THIS IS THE kIT

Moonshine Freeze

UNCUT - - New Albums -

The West Coun­try wan­derer’s fourth al­bum may be her best yet. By Graeme Thom­son

ONE of the most im­me­di­ate tracks on This Is The Kit’s fourth al­bum, “By My De­mon Eye” turns out to be a sweet de­ceiver. With its rolling melody, rip­pling high­life gui­tar line and sing-song re­frain – in­spired by an African folk tale, The Rab­bit And The Tor­toise – it has the naïve charm of a chil­dren’s play­ground chant. That is, un­til we dis­cover that the cho­rus trans­lates as: “Boil, boil, wa­ter boil/Let the liars boil!”

Such in­con­gruity cuts to the heart of This Is The Kit. A ve­hi­cle for the songs of Kate Sta­bles, a dis­placed Bris­to­lian now re­sid­ing in Paris, they are much ad­mired by Guy Gar­vey, The Na­tional and Sharon Van Et­ten, and it’s easy to hear why. Their mu­sic is a slinky, slip­pery thing, for­ever shift­ing be­tween light and dark, pret­ti­ness and abra­sion, in­no­cence and low­er­ing psy­chodrama – often dur­ing the same song.

Though Sta­bles’ roots lie in the West Coun­try’s in­die-folk scene, strum­ming a banjo in sen­si­ble sweaters, th­ese days her mu­sic is a full-bod­ied beast, rich and rhyth­mic. Points of ref­er­ence range from Suf­jan Stevens to Can, Tony Allen to PJ Har­vey. The one overt folk sig­ni­fier is her voice. Coolly self-con­tained and very English, com­par­isons with Sandy Denny are, for once, far from fan­ci­ful.

A loose col­lec­tive, which over the past decade has swelled from a duo to foot­ball team pro­por­tions and back, This Is The Kit cur­rently con­sist of Sta­bles along­side Rozi Plain, Jamie Whitby-Coles and Neil Smith. On Moonshine Freeze they’re aided by such no­ta­bles as The Na­tional’s Aaron Dess­ner (who pro­duced 2015’s Bashed Out) and John Parish, Har­vey’s right-hand man. In 2008, Parish pro­duced the first This Is The Kit LP, Krülle Bol, and re­turns to the hot seat here. His task was to unify and co­here. Where on pre­vi­ous al­bums Sta­bles seemed to stand at one re­move from her col­lab­o­ra­tors, This Is The Kit now sound like a band.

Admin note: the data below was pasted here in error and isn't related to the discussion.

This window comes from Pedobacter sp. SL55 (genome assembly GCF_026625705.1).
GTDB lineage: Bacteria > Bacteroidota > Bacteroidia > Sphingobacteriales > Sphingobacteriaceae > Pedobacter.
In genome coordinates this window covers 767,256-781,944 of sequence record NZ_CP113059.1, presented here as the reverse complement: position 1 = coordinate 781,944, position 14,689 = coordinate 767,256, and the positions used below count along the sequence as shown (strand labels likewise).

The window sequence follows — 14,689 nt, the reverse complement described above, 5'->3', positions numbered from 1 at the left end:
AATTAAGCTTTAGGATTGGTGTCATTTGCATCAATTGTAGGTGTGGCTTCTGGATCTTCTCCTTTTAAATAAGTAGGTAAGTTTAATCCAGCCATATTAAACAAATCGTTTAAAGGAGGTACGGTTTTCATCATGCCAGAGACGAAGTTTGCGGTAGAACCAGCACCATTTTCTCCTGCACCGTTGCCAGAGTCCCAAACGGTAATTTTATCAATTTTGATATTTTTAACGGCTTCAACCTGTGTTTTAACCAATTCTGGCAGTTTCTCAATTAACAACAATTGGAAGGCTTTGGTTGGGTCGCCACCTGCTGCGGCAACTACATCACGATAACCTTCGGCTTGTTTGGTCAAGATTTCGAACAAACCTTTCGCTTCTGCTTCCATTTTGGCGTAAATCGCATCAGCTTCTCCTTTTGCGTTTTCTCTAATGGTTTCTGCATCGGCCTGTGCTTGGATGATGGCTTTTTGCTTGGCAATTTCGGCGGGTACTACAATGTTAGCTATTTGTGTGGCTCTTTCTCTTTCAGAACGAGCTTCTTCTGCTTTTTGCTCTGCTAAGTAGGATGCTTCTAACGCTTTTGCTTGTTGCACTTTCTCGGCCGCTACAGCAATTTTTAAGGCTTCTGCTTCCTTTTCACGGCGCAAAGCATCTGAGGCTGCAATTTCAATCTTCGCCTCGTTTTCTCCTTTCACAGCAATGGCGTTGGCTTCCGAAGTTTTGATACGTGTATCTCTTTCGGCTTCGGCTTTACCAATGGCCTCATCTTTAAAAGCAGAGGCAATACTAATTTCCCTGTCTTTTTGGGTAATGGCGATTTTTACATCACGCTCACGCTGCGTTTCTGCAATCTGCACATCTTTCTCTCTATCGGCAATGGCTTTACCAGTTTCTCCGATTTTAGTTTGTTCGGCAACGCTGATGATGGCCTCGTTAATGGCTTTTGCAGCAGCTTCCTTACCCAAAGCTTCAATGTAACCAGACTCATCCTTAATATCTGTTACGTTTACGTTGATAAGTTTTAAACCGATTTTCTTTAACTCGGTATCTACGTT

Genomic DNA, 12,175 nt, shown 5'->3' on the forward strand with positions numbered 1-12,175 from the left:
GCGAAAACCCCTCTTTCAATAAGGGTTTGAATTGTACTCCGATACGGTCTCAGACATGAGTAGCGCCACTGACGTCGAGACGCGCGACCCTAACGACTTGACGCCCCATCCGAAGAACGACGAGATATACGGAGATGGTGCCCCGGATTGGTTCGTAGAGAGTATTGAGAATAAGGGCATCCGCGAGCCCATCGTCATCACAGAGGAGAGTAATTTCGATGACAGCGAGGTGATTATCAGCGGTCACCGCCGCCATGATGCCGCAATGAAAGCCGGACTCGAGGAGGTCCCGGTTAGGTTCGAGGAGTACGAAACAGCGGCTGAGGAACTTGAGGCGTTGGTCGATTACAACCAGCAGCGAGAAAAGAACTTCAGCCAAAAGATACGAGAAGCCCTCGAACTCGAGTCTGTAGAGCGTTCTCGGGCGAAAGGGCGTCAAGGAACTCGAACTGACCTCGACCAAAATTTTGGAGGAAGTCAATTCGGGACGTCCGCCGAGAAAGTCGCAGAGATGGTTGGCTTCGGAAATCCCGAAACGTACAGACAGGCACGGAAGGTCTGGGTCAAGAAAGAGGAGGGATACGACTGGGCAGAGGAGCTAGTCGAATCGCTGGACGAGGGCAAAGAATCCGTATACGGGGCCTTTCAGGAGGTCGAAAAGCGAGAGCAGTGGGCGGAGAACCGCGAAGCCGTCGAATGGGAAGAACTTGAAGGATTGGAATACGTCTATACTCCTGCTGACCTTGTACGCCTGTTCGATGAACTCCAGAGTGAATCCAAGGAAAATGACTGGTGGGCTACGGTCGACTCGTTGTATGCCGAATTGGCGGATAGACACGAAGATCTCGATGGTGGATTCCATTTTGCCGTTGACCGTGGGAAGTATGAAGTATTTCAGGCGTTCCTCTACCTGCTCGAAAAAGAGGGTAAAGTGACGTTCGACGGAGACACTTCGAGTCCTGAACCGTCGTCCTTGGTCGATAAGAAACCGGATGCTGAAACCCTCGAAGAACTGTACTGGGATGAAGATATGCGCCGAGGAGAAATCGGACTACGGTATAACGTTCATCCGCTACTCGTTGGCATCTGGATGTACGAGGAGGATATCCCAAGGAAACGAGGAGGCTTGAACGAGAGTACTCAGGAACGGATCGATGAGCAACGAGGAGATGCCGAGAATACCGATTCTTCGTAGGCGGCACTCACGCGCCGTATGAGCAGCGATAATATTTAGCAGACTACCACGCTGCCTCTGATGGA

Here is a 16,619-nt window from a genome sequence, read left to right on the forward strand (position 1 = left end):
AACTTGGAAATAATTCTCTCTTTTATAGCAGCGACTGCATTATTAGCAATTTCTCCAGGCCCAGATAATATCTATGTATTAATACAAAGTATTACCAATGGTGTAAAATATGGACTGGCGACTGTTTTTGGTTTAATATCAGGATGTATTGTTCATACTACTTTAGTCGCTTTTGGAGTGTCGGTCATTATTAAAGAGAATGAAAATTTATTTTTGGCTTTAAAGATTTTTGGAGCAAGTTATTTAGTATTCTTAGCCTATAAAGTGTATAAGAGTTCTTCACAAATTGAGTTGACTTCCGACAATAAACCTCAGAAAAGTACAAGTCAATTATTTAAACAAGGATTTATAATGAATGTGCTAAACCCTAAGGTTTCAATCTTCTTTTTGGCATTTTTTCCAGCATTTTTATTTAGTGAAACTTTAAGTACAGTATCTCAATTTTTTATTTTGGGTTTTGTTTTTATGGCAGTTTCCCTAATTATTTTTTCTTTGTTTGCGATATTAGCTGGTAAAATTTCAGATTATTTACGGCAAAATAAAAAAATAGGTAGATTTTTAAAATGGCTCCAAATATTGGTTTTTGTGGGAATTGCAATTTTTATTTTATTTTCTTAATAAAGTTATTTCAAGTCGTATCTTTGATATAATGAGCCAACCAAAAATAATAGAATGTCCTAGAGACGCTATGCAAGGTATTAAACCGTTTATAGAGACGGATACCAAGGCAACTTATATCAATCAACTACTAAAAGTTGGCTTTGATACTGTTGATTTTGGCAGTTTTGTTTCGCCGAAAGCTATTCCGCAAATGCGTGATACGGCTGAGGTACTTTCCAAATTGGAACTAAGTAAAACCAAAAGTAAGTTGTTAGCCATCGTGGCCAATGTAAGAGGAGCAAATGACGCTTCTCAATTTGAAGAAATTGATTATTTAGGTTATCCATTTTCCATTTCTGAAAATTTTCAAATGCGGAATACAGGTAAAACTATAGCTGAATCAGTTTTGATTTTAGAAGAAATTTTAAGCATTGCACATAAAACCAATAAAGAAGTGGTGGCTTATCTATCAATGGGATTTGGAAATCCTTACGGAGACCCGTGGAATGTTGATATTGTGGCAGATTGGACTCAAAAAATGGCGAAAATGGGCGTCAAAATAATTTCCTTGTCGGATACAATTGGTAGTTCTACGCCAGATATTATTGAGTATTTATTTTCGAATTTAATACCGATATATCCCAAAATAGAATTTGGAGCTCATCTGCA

If Bashed Out was at times aloof and glacial, Moonshine Freeze pos­sesses an al­most trance-like in­ten­sity; dense, pri­mal and repet­i­tive. Drums cir­cle, synths fuzz and throb and sax­o­phones blow free with thrilling un­ruli­ness. When this churn­ing dis­rup­tion con­nects with Sta­bles’ at­mo­spheric lyric world, it makes for an in­tox­i­cat­ing mu­sic. Con­cen­tric grooves come shrouded in a fairy­tale dark­ness. There’s a fre­quent sense of deep un­ease, of an­cient spir­its ris­ing and shape­less crea­tures lurk­ing, ex­pos­ing hid­den fears. On “Hot­ter Colder”, built around a nervy, shunt­ing chord se­quence, like a root­sier Nir­vana, Sta­bles is lit­er­ally scared of her own shadow as it cuts through wa­ter.

“Blood in my mouth… blood on my boots,” sings Sta­bles in “Two Pence Piece”, which rum­bles omi­nously over a sim­ple elec­tro pulse and lowrolling elec­tric gui­tar. “Peo­ple want blood, and blood is what they’ve got,” she con­tin­ues on “Easy On The Thieves”. “All Writ­ten Out In Num­bers”, an­other sly, slum­ber­ing groove, prom­ises that “one of us has to die”. In the first and fi­nal songs – the beau­ti­ful “Bul­let­proof” and stately “Solid Grease”, re­spec­tively – pre­cious things lie bro­ken. Some cryptic nu­merol­ogy is also at play. The ti­tle track warns of “cy­cles of three”; “All Writ­ten Out In Num­bers” is an earth cre­ation story in five min­utes: “Nine for the nine bright shin­ers… Seven for the seven stars in the sky.”

When the tu­mult sub­sides, Moonshine Freeze of­fers stark and pro­found beauty. “Easy On The Thieves” is dis­arm­ingly gen­tle, its plucked banjo and tracked voices re­call­ing Suf­jan Stevens at his most in­ti­mate. On “Rid­dled With Ticks”, the mem­ory of a per­fect day spent in na­ture, whipped by wind and sea, is brought won­der­fully alive. In con­trast, “Show Me So” is qui­etly sor­row­ful, with its pat­ter­ing elec­tric gui­tar and Sta­bles’ re­call­ing “the vom­it­ing, the heat in your skin, the shock soak­ing in”.

Now signed to Rough Trade, with at Shep­herd’s Bush Em­pire show to come in Septem­ber, This Is The Kit are mak­ing sig­nif­i­cant moves. Moonshine Freeze is an im­pres­sive con­duit for their up­ward tra­jec­tory. On “Bul­let­proof”, Sta­bles sings, “There are things to learn here, Kate.” She’s not wrong.

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